In south Montgomery County, veterinarian Will Carter climbs into a dusty pickup truck on his way to pregnancy check cows at a nearby beef cattle farm. At the other end of the state, Eric Hoge is completing his coursework at Snead State Community College in Marshall County before transferring to Auburn University in the fall.Although more than six years and 200 miles separate the two young men, they share a common bond. Both are pursing rewarding jobs in agriculture thanks to scholarships from their respective county Farmers Federations.”I’d like to think I would have gone to college and become a vet anyway, but I can’t say for sure,” said Carter, as he swallowed a candy-bar lunch between farm visits. “The (Montgomery County) Farmers Federation means a lot to me. It’s nice to know you have the support of the people you want to help.”Carter, 26, was the first student to receive a Montgomery County Farmers Federation scholarship, said Jane Russell, who chairs the county’s scholarship committee. Today, the farm organization awards $25,000 in scholarships each year, and during the past eight years, the group has helped more than 80 students realize their dreams of earning college degrees.”Our county felt like the best way to promote agriculture in our county was to support our young people who wanted to get a degree in agriculture,” Russell said. “We felt like the scholarship program was a wonderful way for us to give back to the community. It’s especially rewarding when students like Will decide to come back and become a productive part of the agricultural industry in our county.”Stanley Sumners, who chairs the scholarship committee for the Marshall County Farmers Federation, said the scholarship program helps expose young people to the diverse career opportunities available in agriculture.”We’re trying to get across to the kids that there is more to agriculture than getting out there on a tractor and raising a crop,” Sumners said. “We are trying to get more students involved in the technological side of agriculture. Hopefully, they will come back and help us right here in the county.”Although Hoge has at least two years of school to go before he completes his degree in biosystems engineering, Sumners said past scholarship recipients already are making contributions to the farm community in Marshall County. “The ag teacher at Douglas High School, Kevin Williams, went through the program, and he’s teaching school right here in Marshall County,” Sumners said. “Jamie Brothers also went through the program, and now he works with First South Production Credit here in the county.”Sumners said the Marshall County scholarship program started 12-15 years ago when the Federation board of directors decided to award a full-tuition scholarship to an agricultural science student at Snead State Community College.”We did that for three or four years, and it got to where we could afford to continue the program on into Auburn (University),” Sumners said. “It ended up that, at certain times, we had four kids on scholarships each year. We would have a freshman at Snead, a sophomore at Snead, a junior at Auburn and a senior at Auburn.”Hoge was awarded his full-tuition scholarship to Auburn University earlier this year. He will be allowed to renew the scholarship for his senior year, provided he remains in an agriculture-related major and makes good grades. Hoge, who is a 2002 graduate of Kate Duncan Smith DAR School in Grant, Ala., said he became interested in agriculture during high school.”I always liked agriculture in high school,” Hoge said. “I was secretary of our FFA chapter for two years and president for one year. I was also on the forestry judging team for three years and land judging team for four years. This scholarship gives me a little relief, so maybe I won’t have to work quite so hard to pay for college.”Sumners said students (or their parents) must be members of the Alabama Farmers Federation in order to receive scholarships. Hoge applied for the program after reading about it in one of the Federation’s membership publications.”I just read about the scholarship program in Neighbors magazine and stopped by the Alfa office to get an application,” he said. “They gave me one for the state program and one for the county scholarship.”Carter, who practices large animal medicine in Montgomery, Butler, Crenshaw, Elmore, Lowndes and Pike counties, said the Montgomery County Farmers Federation kept him on scholarship from the time he entered Auburn University as a freshman until he graduated from vet school. As a result, he wasn’t saddled with a huge debt when he started his practice.”Most of the people that graduated with me who had loans owed $100,000 to $120,000,” Carter said. “I was fortunate that–with family support, me pitching in and the Farmers Federation scholarship–I didn’t have any debt when I graduated. That’s one reason I was able to start my own practice. I didn’t have to work to pay off my debts.”Montgomery County Farmers Federation President Garry Henry said the beef cattle producers and horse owners in the county were proud to see Carter return to the community to practice large animal medicine.”The number of students going into ag-related fields has diminished. Our infrastructure is basically falling down–not just with vets, but in other areas, too,” Henry said. “The scholarship program is giving us some inroads with students who may be interested in coming back and filling the gaps that are being created as older people retire. “Cattle numbers are significant enough that we can’t depend on a vet that’s a hundred miles away,” Henry added. “We’ve learned how to do a lot ourselves, but there are some things a cattle producer can’t do. It’s comforting to know that we’ve got another generation coming on.”Carter is engaged to be married to Monnie Carol Powell of Mississippi. She will finish vet school in about a year, and the two plan to open a veterinary clinic together in the Montgomery area. Carter said their decision to focus on large animal medicine is uncommon among recent vet school graduates.”When I was in school, the majority of my classmates were going into small animal medicine,” Carter said. “Only two or three were strictly large animal, and there were another six or seven who wanted to do a mixture of small- and large-animal work.”Carter, however, was drawn back to large animal medicine by a love of agriculture that outweighed any monetary benefits he might have received from working with cats and dogs.”My family had farmed in the past, and although we leased our land to another fellow when I was growing up, I spent a lot of time around folks like the Henrys. I wanted to come back and work with the people I respected most,” Carter said. “The farmers, and especially the beef cattle people, always had a special place in my heart.”Today, Carter is a cattleman himself. His herd includes 150 Angus-crossed beef cows, which he is breeding to Angus bulls. He plans to market his calves next year through one of the state’s board sales, and he hopes to expand his herd as time and money permit.Russell said it is rewarding to see former scholarship recipients like Carter succeed in business. “Will was our perfect candidate,” Russell said. “He has such a loyalty to agriculture, and he showed such promise. At the time we gave him his first scholarship, his father had died, and he was working his way through school. He always worked so hard and kept his grades up, even while holding down a job.”In addition to Auburn University, the Montgomery County Farmers Federation has awarded scholarships to students attending Troy State University, Mississippi State University and Tuskegee University.Thirty-two county Farmers Federations in Alabama have scholarship programs. The Alabama Farmers Federation also awards several state scholarships each year to students majoring in agriculture- and forestry-related fields at Auburn University. In most cases, the scholarship recipients are selected by the college or university with input from the county Farmers Federation board of directors or scholarship committee.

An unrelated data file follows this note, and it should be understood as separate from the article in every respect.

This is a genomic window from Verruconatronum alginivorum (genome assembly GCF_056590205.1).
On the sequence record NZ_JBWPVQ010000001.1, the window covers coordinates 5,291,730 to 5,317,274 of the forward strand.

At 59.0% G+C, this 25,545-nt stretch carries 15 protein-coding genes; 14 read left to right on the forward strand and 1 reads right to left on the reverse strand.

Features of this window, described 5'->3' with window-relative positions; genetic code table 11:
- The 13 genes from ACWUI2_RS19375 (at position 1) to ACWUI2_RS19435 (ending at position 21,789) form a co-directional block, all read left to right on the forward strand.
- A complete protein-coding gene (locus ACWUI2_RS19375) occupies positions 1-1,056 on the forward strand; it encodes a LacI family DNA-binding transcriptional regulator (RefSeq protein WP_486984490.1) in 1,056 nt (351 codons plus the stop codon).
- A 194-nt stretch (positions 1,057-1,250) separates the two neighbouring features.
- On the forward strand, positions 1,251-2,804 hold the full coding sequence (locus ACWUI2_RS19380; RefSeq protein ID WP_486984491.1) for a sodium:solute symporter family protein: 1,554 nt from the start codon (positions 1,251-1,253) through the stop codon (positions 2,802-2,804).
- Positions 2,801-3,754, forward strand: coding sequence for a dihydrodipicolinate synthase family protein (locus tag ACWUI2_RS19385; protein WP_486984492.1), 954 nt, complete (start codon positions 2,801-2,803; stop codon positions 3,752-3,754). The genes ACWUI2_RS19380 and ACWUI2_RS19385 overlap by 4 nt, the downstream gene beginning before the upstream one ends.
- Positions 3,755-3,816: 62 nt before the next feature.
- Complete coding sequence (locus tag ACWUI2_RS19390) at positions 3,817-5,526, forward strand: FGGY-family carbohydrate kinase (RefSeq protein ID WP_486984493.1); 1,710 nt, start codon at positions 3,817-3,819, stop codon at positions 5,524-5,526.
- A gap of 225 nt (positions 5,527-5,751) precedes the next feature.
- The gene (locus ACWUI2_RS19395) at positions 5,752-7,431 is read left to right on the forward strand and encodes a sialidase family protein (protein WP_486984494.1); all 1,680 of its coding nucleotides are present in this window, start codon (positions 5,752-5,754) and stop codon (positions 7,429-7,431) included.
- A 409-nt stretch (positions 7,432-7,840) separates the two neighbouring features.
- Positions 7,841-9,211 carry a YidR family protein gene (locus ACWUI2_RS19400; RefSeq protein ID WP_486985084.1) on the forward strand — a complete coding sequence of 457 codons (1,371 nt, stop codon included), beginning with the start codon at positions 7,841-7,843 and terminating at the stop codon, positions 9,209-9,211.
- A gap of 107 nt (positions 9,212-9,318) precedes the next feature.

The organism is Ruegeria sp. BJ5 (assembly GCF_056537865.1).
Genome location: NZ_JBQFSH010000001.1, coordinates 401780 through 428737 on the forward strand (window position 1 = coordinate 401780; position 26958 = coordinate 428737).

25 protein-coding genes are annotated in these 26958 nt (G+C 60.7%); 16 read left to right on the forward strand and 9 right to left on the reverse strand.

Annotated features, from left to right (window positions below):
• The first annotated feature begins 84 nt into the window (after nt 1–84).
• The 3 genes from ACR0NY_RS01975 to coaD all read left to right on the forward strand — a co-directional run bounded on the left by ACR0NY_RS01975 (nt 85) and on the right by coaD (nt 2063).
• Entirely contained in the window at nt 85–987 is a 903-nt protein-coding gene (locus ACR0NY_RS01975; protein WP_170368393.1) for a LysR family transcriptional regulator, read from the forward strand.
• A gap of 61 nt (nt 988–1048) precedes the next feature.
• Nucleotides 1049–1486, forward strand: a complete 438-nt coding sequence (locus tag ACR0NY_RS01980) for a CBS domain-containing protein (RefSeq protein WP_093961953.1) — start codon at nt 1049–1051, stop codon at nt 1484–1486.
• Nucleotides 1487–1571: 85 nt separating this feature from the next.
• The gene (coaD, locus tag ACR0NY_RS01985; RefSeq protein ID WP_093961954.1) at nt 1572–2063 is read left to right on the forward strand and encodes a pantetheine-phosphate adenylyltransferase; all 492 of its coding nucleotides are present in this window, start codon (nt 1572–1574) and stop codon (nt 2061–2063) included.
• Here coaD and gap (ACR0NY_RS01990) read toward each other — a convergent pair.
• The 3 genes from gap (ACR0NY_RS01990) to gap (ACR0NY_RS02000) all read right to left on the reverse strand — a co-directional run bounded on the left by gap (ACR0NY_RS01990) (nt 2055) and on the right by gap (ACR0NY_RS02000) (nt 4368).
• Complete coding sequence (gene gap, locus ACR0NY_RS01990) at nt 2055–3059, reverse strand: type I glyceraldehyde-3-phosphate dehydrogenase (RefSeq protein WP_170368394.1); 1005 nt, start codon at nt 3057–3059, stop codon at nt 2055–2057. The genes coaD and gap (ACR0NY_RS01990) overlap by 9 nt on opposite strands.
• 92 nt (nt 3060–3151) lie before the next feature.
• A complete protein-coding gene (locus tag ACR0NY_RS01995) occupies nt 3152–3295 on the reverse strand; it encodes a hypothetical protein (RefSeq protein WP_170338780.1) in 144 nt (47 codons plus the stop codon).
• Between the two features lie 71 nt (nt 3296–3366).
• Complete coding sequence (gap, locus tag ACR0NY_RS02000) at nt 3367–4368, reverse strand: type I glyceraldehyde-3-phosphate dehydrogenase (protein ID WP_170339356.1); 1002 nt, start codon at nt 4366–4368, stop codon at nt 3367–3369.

Investing In The Future Of Agriculture